McCain's response is typical of his Republican primary tightrope walk. The Bush tax cuts he once labeled unfair to the middle class and fiscally irresponsible should now be made permanent.
As the laissez-faire fanatics at the Club for Growth detail, McCain is proof that evolution is reversing when it comes to the Bush tax gambit. In June 2001, McCain proclaimed his opposition to Round 1 of President Bush's treasury-financed redistribution of wealth:
"I cannot in good conscience support a tax cut in which so many of the benefits go to the most fortunate among us at the expense of middle-class Americans who need tax relief."
By December 2007, however, that message sounded more like John Edwards than Ronald Reagan, so candidate John McCain needed a different rationale. As by the National Review's Rich Lowry on Fox News if he thought it had been a mistake to vote against the Bush tax cuts in 2001 and 2003, McCain claimed in the name of fiscal discipline he would do it all again:
"No, because I had significant tax cuts, and there was restraint of spending included in my proposal. I saw no restraint in spending. We presided over the greatest increase in the size of government since the Great Society. Spending went completely out of control. It's still out of control. Wasteful earmark spending is a disgrace, and it caused us to alienate our Republican base."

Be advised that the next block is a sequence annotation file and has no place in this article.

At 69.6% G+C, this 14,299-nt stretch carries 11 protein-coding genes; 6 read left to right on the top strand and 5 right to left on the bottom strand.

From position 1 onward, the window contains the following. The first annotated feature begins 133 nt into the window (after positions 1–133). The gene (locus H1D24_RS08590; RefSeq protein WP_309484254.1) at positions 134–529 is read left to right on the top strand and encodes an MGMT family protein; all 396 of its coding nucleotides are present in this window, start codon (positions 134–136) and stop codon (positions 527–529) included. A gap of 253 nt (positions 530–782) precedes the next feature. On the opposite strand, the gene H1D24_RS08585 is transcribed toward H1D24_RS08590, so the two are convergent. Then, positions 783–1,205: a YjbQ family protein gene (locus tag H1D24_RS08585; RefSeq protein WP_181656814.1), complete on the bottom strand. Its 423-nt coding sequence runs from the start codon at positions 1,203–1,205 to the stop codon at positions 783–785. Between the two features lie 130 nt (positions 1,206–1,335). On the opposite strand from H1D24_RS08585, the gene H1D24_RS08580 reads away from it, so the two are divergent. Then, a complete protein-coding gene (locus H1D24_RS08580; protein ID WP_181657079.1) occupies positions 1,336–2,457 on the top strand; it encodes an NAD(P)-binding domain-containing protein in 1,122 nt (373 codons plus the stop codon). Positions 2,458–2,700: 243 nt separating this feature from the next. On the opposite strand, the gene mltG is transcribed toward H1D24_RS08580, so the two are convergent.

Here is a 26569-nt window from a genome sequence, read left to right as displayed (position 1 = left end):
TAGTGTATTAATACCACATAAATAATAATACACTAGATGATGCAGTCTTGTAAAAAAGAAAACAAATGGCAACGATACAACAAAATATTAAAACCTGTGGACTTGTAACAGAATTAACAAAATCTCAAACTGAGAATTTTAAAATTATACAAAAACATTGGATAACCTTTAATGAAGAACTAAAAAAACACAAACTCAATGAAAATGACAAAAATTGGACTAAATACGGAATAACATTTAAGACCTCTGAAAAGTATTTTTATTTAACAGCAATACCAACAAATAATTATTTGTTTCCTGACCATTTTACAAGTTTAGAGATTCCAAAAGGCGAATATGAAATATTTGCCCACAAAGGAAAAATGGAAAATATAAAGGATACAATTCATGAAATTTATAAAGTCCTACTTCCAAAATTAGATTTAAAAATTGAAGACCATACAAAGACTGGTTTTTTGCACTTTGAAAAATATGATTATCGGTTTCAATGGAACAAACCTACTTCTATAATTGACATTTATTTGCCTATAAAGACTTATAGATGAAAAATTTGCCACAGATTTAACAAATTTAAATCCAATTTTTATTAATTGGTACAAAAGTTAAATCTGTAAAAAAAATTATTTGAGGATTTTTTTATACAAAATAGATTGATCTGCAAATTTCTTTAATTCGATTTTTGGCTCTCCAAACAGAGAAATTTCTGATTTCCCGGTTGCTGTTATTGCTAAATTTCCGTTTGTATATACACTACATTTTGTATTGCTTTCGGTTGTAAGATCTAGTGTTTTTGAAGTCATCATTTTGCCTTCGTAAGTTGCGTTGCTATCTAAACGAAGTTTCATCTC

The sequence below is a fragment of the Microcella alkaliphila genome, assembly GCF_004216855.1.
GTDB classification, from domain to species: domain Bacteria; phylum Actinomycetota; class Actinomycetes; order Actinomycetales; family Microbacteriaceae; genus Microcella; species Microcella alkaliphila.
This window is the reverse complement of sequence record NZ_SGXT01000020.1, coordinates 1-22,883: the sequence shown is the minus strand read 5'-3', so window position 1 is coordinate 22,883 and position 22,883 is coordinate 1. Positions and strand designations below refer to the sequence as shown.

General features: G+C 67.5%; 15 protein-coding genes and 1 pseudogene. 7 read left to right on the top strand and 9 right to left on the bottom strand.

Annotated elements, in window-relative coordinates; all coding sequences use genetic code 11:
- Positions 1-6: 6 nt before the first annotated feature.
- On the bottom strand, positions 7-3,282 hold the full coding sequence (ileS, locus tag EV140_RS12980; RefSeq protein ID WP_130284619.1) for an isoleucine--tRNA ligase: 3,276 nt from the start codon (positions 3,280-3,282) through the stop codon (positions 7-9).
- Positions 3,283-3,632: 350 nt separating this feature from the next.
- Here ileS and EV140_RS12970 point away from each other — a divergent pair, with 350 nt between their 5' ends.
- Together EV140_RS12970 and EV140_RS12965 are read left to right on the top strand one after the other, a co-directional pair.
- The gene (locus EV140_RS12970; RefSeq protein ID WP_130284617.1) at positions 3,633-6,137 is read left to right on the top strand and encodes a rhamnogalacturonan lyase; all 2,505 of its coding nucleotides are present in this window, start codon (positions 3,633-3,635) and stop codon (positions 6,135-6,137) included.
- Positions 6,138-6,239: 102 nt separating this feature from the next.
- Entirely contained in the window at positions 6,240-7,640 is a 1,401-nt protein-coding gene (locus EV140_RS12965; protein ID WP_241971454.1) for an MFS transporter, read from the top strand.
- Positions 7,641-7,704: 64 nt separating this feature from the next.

Of course, the spending cuts never came from the Bush White House or the Republican Congress. But with a presidential bid in the offing, McCain decided the third time was a charm. As Tim Russert noted on January 6th, McCain not only voted for the budget busting tax cuts the third time around, but now believes they should be made permanent:
SEN. McCAIN: ...unless we cut spending then, then we are going to end up in a - the serious situation we're in today. I will cut spending. And I will continue to support making the tax cuts permanent, which I've voted already twice.
MR. RUSSERT: But you voted the third time for the tax cuts, but there weren't spending cuts.
SEN. McCAIN: Mm-hmm, mm-hmm. No, but I thought that we ought to keep the tax cuts permanent because if we had increased taxes, which that would have had the effect of, if I had voted in the other way...
In his book, The Big Con, Jonathan Chait summarized John McCain's conversion from supply-side apostate to tax-cutting zealot. In 2000, Jack Kemp proclaimed of McCain's 2001 opposition to the Bush tax cuts, "John McCain, who's a friend of mine, has done a – has made a huge mistake." By 2006, McCain had drunk the Koolade and signed on supply-side godfather Arthur Laffer to his economic team. By 2007, he mouthed the party line, "tax cuts, starting with Kennedy, as we all know, increase revenues."